Mercer: We have a student-to-teacher ratio of 8:1, and currently about 10 percent of them are international. We understand we need to grow our international population as an international school. We do everything we can but these are challenging times for international schools in Korea; there aren’t many expatriates living in the country.
But now we’re very thrilled about the Green Climate Fund, which will be coming to Songdo very soon. There will be thousands of jobs associated with GCF and with associated companies. So we are very optimistic.
Herald: What is your perception toward the criticism that only affluent parents send their children to international schools as an alternative to sending them to study abroad?
Mercer: It’s a concern. I am not going to lie. It’s a concern in Palos Verdes as much as it is a concern here ― international private education is not something that everyone can afford.
We believe we can help keep families intact. Families don’t have to leave the country to receive a Western education that they desire. But, we also know that if we only educate the very elite members of Korean society, we’re not doing it right, so we have to continue to find ways to provide opportunities for others.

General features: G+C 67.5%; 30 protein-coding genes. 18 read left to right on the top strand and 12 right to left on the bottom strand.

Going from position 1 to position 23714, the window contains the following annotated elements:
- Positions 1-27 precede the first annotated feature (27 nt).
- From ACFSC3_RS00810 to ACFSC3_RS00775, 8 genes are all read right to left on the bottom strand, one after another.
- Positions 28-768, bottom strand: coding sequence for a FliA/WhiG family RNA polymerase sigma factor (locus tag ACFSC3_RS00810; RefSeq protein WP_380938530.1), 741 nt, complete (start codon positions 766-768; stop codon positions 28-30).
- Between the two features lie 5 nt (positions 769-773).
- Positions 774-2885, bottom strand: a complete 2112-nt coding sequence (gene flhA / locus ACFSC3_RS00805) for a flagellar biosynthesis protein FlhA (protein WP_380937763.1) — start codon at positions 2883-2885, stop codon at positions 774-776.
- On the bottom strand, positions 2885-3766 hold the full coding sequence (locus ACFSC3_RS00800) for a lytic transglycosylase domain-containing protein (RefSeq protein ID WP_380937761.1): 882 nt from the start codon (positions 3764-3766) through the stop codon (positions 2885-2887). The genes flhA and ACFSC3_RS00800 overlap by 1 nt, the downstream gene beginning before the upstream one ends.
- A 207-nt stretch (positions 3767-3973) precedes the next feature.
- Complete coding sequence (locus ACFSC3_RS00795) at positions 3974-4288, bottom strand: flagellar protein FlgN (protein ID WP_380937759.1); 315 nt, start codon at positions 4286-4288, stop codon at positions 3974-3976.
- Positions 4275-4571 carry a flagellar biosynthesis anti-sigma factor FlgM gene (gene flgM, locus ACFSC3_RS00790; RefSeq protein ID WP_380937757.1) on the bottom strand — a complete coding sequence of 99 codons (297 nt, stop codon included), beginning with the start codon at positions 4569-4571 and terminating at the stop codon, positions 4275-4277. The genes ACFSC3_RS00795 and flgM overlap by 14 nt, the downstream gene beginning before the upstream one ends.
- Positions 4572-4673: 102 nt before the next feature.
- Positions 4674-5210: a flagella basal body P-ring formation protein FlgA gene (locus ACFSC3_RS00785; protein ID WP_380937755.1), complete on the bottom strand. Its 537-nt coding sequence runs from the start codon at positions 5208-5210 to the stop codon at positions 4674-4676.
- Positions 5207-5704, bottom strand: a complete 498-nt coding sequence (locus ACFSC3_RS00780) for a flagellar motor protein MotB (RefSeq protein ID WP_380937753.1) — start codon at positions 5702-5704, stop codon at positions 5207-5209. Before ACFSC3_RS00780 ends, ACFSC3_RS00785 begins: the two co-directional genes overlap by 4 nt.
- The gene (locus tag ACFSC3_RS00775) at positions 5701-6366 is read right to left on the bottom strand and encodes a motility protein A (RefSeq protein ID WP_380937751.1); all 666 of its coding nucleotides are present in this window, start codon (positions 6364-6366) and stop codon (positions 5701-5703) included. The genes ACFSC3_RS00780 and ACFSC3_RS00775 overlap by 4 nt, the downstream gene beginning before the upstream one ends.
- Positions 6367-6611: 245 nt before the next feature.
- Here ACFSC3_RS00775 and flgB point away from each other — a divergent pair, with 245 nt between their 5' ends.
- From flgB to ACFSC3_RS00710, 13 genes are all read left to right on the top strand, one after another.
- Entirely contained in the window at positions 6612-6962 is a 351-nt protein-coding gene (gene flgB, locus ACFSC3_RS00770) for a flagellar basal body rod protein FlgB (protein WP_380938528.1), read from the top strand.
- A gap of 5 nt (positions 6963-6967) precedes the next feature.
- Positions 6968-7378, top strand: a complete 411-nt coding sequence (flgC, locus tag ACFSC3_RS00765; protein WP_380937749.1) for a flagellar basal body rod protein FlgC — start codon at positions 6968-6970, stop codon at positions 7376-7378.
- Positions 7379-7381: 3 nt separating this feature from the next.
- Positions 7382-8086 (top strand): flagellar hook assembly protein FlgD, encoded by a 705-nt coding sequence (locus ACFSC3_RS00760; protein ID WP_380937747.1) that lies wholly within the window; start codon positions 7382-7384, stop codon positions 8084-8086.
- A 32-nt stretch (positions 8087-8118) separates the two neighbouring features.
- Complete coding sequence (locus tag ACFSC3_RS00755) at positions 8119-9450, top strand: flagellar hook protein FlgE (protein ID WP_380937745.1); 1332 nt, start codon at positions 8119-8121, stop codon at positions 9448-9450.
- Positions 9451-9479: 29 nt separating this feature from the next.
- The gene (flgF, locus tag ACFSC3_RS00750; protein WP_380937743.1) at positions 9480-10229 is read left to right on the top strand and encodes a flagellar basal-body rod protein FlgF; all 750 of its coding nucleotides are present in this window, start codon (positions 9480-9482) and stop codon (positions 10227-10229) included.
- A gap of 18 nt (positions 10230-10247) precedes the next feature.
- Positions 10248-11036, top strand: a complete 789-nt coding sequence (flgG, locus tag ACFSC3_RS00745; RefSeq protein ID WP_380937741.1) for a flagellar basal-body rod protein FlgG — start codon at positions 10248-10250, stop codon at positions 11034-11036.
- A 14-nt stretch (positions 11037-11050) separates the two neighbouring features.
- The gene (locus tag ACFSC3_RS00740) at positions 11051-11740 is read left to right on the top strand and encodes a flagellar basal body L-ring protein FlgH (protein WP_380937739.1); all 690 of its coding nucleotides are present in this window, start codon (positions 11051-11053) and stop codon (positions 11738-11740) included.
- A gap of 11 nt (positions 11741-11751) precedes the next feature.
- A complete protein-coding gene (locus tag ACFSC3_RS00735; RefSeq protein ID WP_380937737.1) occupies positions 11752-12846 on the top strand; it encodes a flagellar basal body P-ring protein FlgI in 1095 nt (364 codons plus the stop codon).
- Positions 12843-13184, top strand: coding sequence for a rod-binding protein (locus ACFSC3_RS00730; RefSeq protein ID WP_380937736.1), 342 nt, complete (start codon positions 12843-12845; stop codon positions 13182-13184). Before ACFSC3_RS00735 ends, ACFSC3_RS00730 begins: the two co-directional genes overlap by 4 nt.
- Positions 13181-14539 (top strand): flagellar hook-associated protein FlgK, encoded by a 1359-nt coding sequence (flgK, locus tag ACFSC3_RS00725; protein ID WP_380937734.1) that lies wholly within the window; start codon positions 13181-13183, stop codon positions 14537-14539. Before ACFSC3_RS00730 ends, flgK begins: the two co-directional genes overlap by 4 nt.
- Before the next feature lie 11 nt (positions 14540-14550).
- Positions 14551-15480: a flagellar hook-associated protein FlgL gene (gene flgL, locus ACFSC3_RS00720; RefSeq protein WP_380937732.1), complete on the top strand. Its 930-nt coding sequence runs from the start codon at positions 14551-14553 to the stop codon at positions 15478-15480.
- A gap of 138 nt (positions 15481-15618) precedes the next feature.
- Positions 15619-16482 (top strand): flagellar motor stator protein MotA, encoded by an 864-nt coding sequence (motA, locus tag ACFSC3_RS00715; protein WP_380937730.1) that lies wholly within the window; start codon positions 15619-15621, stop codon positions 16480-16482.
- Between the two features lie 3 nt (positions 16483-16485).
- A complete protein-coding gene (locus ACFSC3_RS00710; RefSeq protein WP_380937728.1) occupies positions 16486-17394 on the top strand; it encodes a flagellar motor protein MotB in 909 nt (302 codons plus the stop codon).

Herald: Chadwick International will have its first graduates in 2016, and some parents here will be eager to see their college admission rate.
Mercer: My personal opinion about that is, we need to be careful about using that figure as the way we evaluate our effectiveness. We know that the most important thing for our children is to develop their skills all the time.
Where do they go to college? If it is Harvard or it’s one in Washington, if it is the right fit for children then the child will be in wonderful shape. There are thousands of wonderful colleges out there. We’re going to put children into some of the most selected colleges, but we want to make sure that if our students know who they are, and understand what is important to them ... then I think we’ve done our job.
By Oh Kyu-wook (firstname.lastname@example.org